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 Edgar Allan Poe is the only Victorian author to have an NFL Football Team named for his writing.180px-Poe_Grave_at_Westminster_1

BALTIMORE 

RAVENS!

You go, Edgar!

He’s probably the only writer in world whose life is celebrated yearly by a lone Toaster.  The Poe Toaster is the unofficial nickname given to a mysterious figure who pays an annual tribute to American author Poe by visiting the author’s original grave marker on his birthday, January 19. Though many gather annually to watch for the toaster and his yearly visit is supported by the Edgar Allan Poe Society, he is rarely seen or photographed. His identity has never been revealed to the public. The original toaster visited the tomb yearly between 1949 and his death in 1998, after which time the tradition was left to “a son.”  A bottle of cognac is usually left on his tombstone.

Thomas M. Disch has argued in his The Dreams Our Stuff Is Made Of (1998) that it was actually Poe who was the originator of the modern science fiction.

Poe’s work and his theory of “pure poetry” was early recognized especially in France, where he inspired Jules Verne, Charles Baudelaire (1821-1867), Paul Valéry (1871-1945) and Stéphane Mallarmé (1842-1898). “In Edgar Poe,” wrote Baudelaire, “there is no tiresome snivelling; but everywhere and at all times an indefatigable enthusiasm in seeking the ideal.”

In America Emerson called him “the jingle man.” Poe’s influence is seen in many other modern writers, and in the development of the19th century detective novel. J.L. Borges, R.L. Stevenson, and a vast general readership, have been impressed by the stories which feature Poe’s detective Dupin (‘The Murders in the Rue Morgue’, 1841; ‘The Purloined Letter,’ 1845) and the morbid metaphysical speculation of ‘The Facts in the Case of M. Waldermar’ (1845).

One of his tales, ‘Mellonta Taunta’ (1840) describes a future society, an anti-Utopia, in which Poe satirizes his own times. Other tales in this vein are ‘The Thousand-and-Second Tale of Sceherazade’ and ‘A Descent into the Maelstrom’. However, Poe was not concerned with any specific scientific concept but mostly explored different realities, one of the central concerns of science fiction ever since

Edgar Allan Poe was born January 19, 1809 in Boston, where his mother had been employed as an actress. Elizabeth Arnold Poe died in Richmond, Virginia, on December 8, 1811. His father, also an actor, had died in 1810 and Edgar was taken into the family of John Allan, a member of the firm of Ellis and Allan, tobacco-merchants. Edgar added the surname Allan as his middle name.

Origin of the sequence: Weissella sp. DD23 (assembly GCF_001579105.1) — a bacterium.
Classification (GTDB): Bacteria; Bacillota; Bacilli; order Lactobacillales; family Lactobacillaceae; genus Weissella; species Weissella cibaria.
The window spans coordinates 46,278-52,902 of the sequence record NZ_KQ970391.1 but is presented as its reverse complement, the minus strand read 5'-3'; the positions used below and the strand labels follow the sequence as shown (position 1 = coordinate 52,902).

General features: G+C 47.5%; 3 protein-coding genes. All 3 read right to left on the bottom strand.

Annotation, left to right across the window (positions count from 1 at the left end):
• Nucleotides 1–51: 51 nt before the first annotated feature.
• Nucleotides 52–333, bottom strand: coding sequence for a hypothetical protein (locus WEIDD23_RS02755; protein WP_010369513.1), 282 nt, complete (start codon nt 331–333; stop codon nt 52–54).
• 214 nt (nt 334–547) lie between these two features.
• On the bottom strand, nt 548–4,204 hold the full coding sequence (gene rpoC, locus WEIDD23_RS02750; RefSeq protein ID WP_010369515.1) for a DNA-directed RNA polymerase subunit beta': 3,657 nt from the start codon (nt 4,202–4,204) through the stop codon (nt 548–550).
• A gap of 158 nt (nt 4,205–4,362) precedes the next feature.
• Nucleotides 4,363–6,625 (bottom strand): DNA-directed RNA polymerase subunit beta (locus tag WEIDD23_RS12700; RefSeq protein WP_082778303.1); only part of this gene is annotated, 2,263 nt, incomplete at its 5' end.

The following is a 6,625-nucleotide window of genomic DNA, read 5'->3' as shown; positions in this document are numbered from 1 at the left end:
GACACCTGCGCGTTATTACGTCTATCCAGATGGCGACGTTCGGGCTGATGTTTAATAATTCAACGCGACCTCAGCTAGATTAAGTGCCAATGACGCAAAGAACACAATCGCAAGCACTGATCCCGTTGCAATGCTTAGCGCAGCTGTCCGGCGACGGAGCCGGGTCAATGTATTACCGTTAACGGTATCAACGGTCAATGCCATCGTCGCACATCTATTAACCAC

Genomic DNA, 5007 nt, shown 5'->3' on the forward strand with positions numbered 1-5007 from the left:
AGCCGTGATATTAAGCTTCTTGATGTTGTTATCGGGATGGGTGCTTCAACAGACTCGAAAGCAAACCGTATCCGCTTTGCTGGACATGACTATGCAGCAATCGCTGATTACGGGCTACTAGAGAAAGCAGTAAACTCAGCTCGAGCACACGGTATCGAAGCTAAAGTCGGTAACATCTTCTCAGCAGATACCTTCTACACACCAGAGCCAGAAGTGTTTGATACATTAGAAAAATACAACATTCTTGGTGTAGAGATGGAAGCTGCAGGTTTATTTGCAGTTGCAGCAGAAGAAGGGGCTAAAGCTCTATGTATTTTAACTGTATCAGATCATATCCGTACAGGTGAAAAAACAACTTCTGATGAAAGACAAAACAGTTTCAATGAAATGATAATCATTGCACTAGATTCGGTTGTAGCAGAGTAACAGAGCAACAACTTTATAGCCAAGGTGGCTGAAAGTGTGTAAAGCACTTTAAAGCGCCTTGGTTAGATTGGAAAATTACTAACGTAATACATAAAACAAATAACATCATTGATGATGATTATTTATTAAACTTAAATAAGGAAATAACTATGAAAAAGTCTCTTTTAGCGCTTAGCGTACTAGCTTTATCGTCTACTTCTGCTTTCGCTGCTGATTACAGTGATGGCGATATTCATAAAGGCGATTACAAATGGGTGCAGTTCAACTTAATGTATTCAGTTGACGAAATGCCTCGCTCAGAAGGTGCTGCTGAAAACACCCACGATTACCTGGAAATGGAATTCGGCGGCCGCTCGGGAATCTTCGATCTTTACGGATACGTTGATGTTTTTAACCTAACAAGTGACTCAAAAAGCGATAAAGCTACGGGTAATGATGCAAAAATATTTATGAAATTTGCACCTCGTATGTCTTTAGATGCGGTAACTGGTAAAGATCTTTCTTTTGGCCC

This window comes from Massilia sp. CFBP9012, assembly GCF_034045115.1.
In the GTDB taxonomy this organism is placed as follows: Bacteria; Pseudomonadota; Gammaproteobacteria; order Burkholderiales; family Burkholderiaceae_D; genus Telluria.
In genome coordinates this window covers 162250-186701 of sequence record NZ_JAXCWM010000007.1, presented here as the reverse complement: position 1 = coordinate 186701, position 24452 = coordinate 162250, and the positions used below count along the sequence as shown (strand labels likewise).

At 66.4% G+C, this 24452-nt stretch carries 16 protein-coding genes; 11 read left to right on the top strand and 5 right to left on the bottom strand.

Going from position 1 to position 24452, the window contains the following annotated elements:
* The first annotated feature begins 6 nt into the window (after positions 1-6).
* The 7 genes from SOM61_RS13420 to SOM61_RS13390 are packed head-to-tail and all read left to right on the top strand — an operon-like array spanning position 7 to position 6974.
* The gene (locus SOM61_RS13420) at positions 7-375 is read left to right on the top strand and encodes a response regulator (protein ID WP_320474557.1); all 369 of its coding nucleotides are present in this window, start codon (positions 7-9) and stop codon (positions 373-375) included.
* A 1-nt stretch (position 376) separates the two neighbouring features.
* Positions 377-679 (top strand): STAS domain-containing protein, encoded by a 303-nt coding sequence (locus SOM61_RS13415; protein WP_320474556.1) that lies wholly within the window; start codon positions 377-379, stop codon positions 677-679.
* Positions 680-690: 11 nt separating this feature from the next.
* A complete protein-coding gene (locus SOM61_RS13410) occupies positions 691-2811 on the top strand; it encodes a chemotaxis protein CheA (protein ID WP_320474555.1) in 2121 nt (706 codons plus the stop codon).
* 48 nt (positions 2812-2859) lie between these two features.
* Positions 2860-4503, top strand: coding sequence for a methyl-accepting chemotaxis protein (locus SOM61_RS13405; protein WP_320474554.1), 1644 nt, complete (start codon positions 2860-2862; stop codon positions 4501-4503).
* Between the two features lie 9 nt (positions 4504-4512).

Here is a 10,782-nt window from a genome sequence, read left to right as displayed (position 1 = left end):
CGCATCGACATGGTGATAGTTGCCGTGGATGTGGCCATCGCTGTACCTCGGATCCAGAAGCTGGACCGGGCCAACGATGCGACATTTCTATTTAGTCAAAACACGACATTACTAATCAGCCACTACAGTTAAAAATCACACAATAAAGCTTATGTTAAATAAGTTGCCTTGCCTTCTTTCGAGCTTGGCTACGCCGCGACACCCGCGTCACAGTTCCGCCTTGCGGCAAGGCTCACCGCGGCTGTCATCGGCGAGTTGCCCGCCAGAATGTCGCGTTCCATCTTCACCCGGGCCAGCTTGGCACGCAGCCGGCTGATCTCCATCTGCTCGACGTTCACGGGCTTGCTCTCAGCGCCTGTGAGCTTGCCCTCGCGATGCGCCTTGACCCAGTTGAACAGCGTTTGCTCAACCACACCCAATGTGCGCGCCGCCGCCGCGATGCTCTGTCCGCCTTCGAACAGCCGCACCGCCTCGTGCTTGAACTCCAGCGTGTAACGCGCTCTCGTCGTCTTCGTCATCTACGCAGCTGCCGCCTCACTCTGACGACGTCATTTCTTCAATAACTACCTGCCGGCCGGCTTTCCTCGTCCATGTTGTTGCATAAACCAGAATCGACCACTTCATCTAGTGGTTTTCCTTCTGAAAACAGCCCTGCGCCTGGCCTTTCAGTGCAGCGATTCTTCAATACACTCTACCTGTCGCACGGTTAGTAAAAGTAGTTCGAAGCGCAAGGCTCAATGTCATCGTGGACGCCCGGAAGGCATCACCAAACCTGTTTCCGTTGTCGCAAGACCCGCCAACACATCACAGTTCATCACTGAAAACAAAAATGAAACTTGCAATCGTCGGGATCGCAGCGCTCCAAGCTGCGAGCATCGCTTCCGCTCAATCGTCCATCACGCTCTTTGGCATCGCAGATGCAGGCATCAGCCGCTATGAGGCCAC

The cities of Baltimore, Maryland, and Richmond, Virginia, have wonderful POE MUSEUMS. There are Edgar Allan Poe Societies and several American universities have Poe Studies Departments. ZPOESTAT

Annabel Lee, is the most famous poem composed by Poe. Like many of his poems, it explores the theme of the death of a beautiful woman.  The narrator, who fell in love with Annabel Lee when they were young, has a love for her so strong that even angels are jealous. He retains his love for her even after her death. There has been debate over who, if anyone, was the inspiration for “Annabel Lee.” Though many women have been suggested, Poe’s wife Virginia Eliza Clemm Poe is one of the more credible candidates. Written in 1849, it was not published until shortly after Poe’s death that same year.

EDGAR ALLAN POE’S WRITINGS:

Tamerlane and Other Poems, By a Bostonian, 1827, was followed by a large body of work, some of which is still being adapted into films.

  • Metzengerstein, 1832

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  • MS Found in a Bottle, 1833
  • Morella, 1835
  • Shadow, 1835
  • Berenice, 1835
  • Loss of Breath, 1835
  • Bon-Bon, 1835
  • King Pest, 1835
  • Ligeia, 1838
  • The Narrative of Arthur Gordon Pym, 1838 (unfinished)
  • Tales of the Grotesque and Arabesque, 1839
  • The Conchologist’s First Book, 1839 (ed.)
  • The Fall of the House of Usher, 1839
  • William Wilson, 1839
  • Silence, 1839
  • The Conversation of Eiros and Charmion, 1839
  • The Devil in the Belfrey, 1839
  • The Conchologist’s First Book, 1839 (with others)
  • Tales of the Grotesque and Arabesque, 1840
  • The Man of the Crowd, 1840
  • A Descent into Maelström, 1841
  • The Island of the Fay, 1841
  • The Colloquy of Monos and Una, 1841
  • The Murders in the Rue Morgue, 1841
  • The Masque of the Red Death, 1842
  • The Mystery of Marie Rogêt, 1842-43
  • Eleonara, 1842
  • The Oval Portrait, 1842
  • The Black Cat, 1843
  • The Gold Bug, 1843
  • The Pit and the Pendulum, 1843
  • The Prose Poems of Edgar A. Poe, 1843
  • The Tell-Tale Heart, 1843
  • The Oblong Box, 1844
  • A Tale of the Ragged Mountains, 1844
  • The Balloon Hoax, 1844
  • The Elk, 1844zpoeimgi
  • The Assignation (aka The Visionary), 1844
  • Thou Art the Man, 1844
  • The Spectacles, 1844
  • The Facts in the Case of M. Valdemar, 1845
  • The Premature Burial, 1845 
  • The Purloined Letter, 1845
  • The Thousand-and-Second Tale of Scheherazade, 1845
  • The Imp of the Perverse, 1845
  • The Raven and Other Poems, 1845 
  • Tales, 1845
  • The Cask of Amontillado, 1846
  • The Domain of Arnheim, 1847
  • Eureka: A Prose Poem, 1848
  • Mellonta Tauta, 1849
  • Hop-Frog, 1849
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